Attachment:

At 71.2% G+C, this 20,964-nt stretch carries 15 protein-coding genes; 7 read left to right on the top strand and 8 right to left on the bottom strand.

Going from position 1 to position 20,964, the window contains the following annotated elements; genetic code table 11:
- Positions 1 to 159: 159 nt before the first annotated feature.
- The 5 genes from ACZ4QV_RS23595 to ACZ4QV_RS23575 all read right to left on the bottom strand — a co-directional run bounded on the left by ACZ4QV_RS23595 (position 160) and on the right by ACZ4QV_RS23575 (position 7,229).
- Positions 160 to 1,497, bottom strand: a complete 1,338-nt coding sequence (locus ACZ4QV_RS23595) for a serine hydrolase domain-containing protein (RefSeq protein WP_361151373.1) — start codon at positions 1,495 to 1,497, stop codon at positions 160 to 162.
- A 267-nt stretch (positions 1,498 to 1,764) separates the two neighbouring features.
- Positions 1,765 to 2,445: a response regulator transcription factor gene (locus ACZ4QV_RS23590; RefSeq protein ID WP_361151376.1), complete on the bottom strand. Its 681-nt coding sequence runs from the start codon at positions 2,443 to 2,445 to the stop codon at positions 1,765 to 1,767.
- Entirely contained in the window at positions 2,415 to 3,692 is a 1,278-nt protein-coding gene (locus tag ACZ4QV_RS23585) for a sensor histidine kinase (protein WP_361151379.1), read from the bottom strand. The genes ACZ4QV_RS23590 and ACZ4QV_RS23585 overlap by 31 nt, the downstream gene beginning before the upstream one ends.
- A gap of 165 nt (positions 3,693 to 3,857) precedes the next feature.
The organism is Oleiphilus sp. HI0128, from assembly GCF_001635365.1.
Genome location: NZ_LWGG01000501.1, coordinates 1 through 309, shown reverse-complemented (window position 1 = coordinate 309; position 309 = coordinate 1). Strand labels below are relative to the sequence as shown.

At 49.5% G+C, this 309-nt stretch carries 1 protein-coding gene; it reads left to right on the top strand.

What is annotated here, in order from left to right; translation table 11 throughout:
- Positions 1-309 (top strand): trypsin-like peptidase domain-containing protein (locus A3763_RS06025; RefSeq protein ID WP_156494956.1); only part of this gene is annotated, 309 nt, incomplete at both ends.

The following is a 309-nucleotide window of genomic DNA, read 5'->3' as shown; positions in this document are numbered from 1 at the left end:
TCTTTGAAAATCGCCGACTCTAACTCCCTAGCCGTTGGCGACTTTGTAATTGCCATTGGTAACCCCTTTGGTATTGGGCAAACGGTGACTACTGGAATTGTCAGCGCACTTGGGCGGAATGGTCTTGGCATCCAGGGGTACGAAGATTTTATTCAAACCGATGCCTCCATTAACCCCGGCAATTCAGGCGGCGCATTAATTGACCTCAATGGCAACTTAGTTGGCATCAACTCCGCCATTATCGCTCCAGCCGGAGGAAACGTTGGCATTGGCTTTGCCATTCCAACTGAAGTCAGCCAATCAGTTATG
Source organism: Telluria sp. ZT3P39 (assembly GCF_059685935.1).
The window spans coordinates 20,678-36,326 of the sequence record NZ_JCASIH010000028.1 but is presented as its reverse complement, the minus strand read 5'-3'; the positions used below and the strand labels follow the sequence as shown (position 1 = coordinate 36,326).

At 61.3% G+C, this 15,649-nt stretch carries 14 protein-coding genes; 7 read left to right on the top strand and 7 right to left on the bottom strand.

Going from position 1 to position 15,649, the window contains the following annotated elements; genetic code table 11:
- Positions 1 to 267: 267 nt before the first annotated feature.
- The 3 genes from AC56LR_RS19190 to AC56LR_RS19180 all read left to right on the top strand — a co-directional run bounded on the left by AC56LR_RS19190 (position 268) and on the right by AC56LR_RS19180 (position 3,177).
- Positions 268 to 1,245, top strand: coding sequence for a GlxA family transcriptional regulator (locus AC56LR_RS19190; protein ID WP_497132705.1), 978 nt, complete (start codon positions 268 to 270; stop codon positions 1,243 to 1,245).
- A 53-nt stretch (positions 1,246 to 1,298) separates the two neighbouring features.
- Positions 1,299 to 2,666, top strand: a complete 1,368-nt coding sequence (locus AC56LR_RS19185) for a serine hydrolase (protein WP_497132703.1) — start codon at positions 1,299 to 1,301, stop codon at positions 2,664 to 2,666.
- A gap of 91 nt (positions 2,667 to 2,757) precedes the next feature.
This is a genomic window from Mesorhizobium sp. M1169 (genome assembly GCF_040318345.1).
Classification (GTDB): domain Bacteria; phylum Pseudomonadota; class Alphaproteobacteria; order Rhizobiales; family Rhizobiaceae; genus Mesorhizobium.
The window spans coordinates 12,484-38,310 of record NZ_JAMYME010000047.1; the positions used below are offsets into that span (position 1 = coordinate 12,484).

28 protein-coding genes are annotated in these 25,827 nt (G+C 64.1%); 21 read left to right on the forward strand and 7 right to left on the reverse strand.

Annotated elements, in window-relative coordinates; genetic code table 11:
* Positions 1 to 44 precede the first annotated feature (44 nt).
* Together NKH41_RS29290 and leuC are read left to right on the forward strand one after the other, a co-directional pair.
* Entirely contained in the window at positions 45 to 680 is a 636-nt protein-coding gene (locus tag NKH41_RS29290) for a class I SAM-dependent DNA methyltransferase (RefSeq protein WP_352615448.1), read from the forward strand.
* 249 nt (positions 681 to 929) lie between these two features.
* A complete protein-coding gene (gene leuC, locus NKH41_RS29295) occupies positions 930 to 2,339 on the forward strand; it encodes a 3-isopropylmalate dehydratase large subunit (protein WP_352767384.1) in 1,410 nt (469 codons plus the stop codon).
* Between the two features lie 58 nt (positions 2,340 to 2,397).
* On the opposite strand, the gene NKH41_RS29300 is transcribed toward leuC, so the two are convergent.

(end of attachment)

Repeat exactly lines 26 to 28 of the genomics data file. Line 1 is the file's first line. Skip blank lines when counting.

- A gap of 91 nt (positions 2,667 to 2,757) precedes the next feature.
This is a genomic window from Mesorhizobium sp. M1169 (genome assembly GCF_040318345.1).
Classification (GTDB): domain Bacteria; phylum Pseudomonadota; class Alphaproteobacteria; order Rhizobiales; family Rhizobiaceae; genus Mesorhizobium.